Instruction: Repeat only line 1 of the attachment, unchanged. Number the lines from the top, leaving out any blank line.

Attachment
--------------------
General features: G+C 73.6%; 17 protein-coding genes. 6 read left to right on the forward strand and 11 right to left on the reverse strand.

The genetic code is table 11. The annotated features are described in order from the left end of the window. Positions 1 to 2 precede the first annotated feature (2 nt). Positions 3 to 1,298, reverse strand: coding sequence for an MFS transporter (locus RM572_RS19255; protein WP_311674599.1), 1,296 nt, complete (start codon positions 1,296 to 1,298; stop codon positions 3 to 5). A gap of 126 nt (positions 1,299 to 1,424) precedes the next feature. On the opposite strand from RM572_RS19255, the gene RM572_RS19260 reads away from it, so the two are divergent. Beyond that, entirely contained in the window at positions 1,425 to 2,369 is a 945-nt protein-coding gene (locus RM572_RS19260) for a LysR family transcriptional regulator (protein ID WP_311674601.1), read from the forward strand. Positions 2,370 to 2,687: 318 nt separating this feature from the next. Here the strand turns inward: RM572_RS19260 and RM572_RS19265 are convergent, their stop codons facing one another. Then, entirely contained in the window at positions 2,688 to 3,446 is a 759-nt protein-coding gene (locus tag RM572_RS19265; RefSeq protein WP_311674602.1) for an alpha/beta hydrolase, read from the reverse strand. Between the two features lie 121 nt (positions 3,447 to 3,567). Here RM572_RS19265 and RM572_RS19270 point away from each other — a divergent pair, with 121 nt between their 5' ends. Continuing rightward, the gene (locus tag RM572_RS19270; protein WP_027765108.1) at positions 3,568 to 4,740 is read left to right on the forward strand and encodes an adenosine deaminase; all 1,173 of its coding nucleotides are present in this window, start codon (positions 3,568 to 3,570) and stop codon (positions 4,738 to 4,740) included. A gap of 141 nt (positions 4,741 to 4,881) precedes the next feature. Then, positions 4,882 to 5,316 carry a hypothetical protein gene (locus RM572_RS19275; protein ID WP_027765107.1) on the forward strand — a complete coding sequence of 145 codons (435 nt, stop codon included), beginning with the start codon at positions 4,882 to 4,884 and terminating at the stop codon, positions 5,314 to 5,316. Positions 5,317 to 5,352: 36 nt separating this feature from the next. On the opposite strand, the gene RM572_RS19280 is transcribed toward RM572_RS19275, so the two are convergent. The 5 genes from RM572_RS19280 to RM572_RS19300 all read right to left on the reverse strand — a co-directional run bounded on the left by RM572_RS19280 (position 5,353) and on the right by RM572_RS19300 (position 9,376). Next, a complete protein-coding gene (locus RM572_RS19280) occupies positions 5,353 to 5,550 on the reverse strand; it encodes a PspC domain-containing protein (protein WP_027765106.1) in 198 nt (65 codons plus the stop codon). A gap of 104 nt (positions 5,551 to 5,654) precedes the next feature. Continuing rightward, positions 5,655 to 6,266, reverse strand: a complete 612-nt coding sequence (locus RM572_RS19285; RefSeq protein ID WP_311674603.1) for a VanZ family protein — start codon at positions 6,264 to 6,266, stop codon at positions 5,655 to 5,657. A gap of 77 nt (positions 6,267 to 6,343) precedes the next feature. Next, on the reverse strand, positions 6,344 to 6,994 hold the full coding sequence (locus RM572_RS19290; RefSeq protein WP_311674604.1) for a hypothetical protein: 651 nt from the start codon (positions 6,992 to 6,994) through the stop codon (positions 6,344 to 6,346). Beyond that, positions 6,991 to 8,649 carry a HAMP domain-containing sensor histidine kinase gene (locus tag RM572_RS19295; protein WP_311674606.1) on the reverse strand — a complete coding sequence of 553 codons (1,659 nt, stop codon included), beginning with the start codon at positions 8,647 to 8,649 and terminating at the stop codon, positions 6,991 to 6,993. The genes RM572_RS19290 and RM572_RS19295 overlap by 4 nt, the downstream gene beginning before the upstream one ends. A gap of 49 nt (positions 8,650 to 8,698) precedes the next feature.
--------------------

General features: G+C 73.6%; 17 protein-coding genes. 6 read left to right on the forward strand and 11 right to left on the reverse strand.